Bad parking at root of China's crammed roads

Source:Global Times Published: 2010-6-17 8:20:57

By Michael Knapp

China's streets are overcrowded. People complain, "There are too many cars!" It is nothing new, nor is the notion of limiting the number of cars. But my controversial opinion on how to solve China's traffic problems may be something people haven't considered before.

I don't think it's a numbers problem. If anything, more cars reflects positive change, proving that at least some Chinese people are getting richer.

I've experienced traffic jams in Los Angeles, Chicago, and other cities in the US, but I'm not aware of any laws limiting the number of cars allowed on the road. It's not the solution.

Limiting the numbers creates a whole new set of problems. It violates personal freedom and encourages rich people to find loopholes like buying several cars. Some people just change their plates to a second illegal set in order to drive every day.

Restricting bikes, as they do in Shanghai, won't solve the problem either. It promotes less exercise and more pollution. And, if bikes are banned, even more people will buy cars. When you see 300 bikes on a street, try to imagine them suddenly becoming 300 cars! Those who can't afford cars will walk. But pedestrians, as well as bikes, are a nuisance to drivers.

But, if we don't limit the number of cars and bikes, how can traffic jams be reduced without hurting the economy?

It's a parking problem. Sure, that stems from the numbers, but effectively solving parking problems will eliminate much of the mess, regardless of how many cars exist.

Many drivers see bikes and pedestrians as the problem. Traffic jams would be reduced if pedestrians and bikes weren't darting through traffic, but the real question is: Why are they in the traffic lanes in the first place?

Some walk and ride through the traffic because they aren't willing to wait for the green light before crossing the streets. That's another problem, but much of the mess is caused by parked cars in bike lanes, on sidewalks, and wherever drivers feel like parking.

Passing and enforcing stricter parking laws is necessary, but more action is necessary.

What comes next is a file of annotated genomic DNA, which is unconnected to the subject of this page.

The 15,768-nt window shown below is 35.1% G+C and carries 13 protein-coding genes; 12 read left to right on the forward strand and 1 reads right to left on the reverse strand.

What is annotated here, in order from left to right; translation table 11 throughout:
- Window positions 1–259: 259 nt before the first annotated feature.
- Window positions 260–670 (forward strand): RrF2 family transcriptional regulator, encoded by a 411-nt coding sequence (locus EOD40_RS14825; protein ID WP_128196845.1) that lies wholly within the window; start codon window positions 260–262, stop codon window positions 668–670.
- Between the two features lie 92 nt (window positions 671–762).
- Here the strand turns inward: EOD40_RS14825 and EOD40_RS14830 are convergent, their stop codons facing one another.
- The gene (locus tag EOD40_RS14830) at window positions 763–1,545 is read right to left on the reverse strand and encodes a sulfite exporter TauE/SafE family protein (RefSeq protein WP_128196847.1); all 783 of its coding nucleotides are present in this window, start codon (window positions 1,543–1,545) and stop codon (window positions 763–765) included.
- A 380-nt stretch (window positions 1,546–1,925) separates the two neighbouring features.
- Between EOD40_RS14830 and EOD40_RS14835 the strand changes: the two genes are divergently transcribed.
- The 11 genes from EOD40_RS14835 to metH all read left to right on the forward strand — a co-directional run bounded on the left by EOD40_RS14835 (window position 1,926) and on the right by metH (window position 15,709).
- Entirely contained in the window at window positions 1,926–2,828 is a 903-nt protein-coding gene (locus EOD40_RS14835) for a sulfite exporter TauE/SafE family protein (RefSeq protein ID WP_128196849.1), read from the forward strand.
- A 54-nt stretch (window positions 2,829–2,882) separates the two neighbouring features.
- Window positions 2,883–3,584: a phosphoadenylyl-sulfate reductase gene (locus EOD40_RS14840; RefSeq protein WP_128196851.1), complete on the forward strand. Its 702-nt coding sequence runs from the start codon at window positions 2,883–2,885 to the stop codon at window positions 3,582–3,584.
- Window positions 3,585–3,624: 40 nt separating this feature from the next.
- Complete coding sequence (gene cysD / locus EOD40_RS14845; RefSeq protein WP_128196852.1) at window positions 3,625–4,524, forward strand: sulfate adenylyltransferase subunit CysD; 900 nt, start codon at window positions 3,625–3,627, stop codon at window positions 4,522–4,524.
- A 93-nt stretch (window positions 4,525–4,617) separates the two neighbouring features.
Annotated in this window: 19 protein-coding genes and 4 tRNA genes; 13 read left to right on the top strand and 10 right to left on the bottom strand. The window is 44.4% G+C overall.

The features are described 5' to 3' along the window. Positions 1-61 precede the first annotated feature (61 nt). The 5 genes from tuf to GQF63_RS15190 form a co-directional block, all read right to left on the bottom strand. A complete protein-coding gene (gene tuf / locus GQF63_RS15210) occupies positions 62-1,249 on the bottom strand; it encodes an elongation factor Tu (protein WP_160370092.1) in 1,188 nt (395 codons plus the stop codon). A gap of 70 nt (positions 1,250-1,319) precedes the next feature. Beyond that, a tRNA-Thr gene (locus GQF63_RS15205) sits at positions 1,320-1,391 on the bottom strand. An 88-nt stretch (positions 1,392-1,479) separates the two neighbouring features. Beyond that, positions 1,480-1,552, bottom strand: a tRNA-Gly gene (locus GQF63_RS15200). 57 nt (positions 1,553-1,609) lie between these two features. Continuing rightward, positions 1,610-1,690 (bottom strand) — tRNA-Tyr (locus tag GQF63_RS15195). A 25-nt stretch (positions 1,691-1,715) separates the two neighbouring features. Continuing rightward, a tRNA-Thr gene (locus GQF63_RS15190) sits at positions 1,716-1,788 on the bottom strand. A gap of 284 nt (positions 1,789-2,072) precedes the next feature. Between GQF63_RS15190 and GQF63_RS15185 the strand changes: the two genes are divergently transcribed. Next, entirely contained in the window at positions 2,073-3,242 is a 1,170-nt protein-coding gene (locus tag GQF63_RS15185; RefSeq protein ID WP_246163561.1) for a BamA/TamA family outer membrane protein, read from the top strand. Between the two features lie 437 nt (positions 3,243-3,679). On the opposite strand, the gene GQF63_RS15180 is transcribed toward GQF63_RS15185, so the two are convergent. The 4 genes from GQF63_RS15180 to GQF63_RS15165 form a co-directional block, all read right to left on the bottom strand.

In the US, we have "tow away" zones, where police will tow cars away for being illegally parked. That's the first step. However, the greater challenge is providing enough parking spaces.

Developers make more money building tall buildings than parking garages. The government could practically eliminate this problem with one simple regulation, but it will meet fierce resistance.

I propose they pass a law, one that couldn't be avoided by bribery, requiring developers to put parking garages in every building they erect. Many buildings have underground parking lots now, but it's cheaper and easier to park in bike lanes.


The law should require builders to provide a minimum number of levels of parking spaces, say three or four, and enforce a small minimum charge that everyone can afford. The law would also limit the number of parking spaces they could reserve for individuals, leaving most of the spaces available to the public.

There would be resistance. No doubt, building companies would try bribing lawmakers into abandoning such a radical idea. If the corrupt prevail, it proves the rich rule and the poor are being left in their dust.

The justification for allowing a few people to get rich first was that if some were prospering, the whole country's economy would improve. Those who became rich would put money back into the economy and everyone would benefit.

To some extent it worked, although many have been left behind. I say the time is long overdue for the wealthy to pitch in, and offering parking is one small step forward.

In a country where things are supposed to be equal it's time for action.

Freedom for a few privileged people to stomp on the rest of society isn't freedom for all.

The author is an experienced English teacher in Beijing, author of Here They Come! Are You Ready? mdklaoshi@yahoo. Com

Posted in: Industries

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